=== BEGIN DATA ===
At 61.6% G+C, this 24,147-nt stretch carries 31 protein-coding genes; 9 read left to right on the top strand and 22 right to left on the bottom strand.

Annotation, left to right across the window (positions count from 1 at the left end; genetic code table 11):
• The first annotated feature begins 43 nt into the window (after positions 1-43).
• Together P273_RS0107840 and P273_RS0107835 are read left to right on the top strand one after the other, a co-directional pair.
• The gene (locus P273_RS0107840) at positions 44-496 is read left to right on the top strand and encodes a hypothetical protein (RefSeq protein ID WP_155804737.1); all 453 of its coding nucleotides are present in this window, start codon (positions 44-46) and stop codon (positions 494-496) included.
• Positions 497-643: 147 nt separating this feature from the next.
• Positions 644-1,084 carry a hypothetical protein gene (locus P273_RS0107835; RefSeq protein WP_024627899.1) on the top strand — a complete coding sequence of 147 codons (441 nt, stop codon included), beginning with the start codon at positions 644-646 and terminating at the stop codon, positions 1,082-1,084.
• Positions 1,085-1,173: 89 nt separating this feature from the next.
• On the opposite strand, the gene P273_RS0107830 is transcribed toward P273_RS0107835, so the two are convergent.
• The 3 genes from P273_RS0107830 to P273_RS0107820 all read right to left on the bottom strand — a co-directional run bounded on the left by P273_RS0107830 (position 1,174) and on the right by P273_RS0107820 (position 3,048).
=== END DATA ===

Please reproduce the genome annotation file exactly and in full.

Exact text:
At 61.6% G+C, this 24,147-nt stretch carries 31 protein-coding genes; 9 read left to right on the top strand and 22 right to left on the bottom strand.

Annotation, left to right across the window (positions count from 1 at the left end; genetic code table 11):
• The first annotated feature begins 43 nt into the window (after positions 1-43).
• Together P273_RS0107840 and P273_RS0107835 are read left to right on the top strand one after the other, a co-directional pair.
• The gene (locus P273_RS0107840) at positions 44-496 is read left to right on the top strand and encodes a hypothetical protein (RefSeq protein ID WP_155804737.1); all 453 of its coding nucleotides are present in this window, start codon (positions 44-46) and stop codon (positions 494-496) included.
• Positions 497-643: 147 nt separating this feature from the next.
• Positions 644-1,084 carry a hypothetical protein gene (locus P273_RS0107835; RefSeq protein WP_024627899.1) on the top strand — a complete coding sequence of 147 codons (441 nt, stop codon included), beginning with the start codon at positions 644-646 and terminating at the stop codon, positions 1,082-1,084.
• Positions 1,085-1,173: 89 nt separating this feature from the next.
• On the opposite strand, the gene P273_RS0107830 is transcribed toward P273_RS0107835, so the two are convergent.
• The 3 genes from P273_RS0107830 to P273_RS0107820 all read right to left on the bottom strand — a co-directional run bounded on the left by P273_RS0107830 (position 1,174) and on the right by P273_RS0107820 (position 3,048).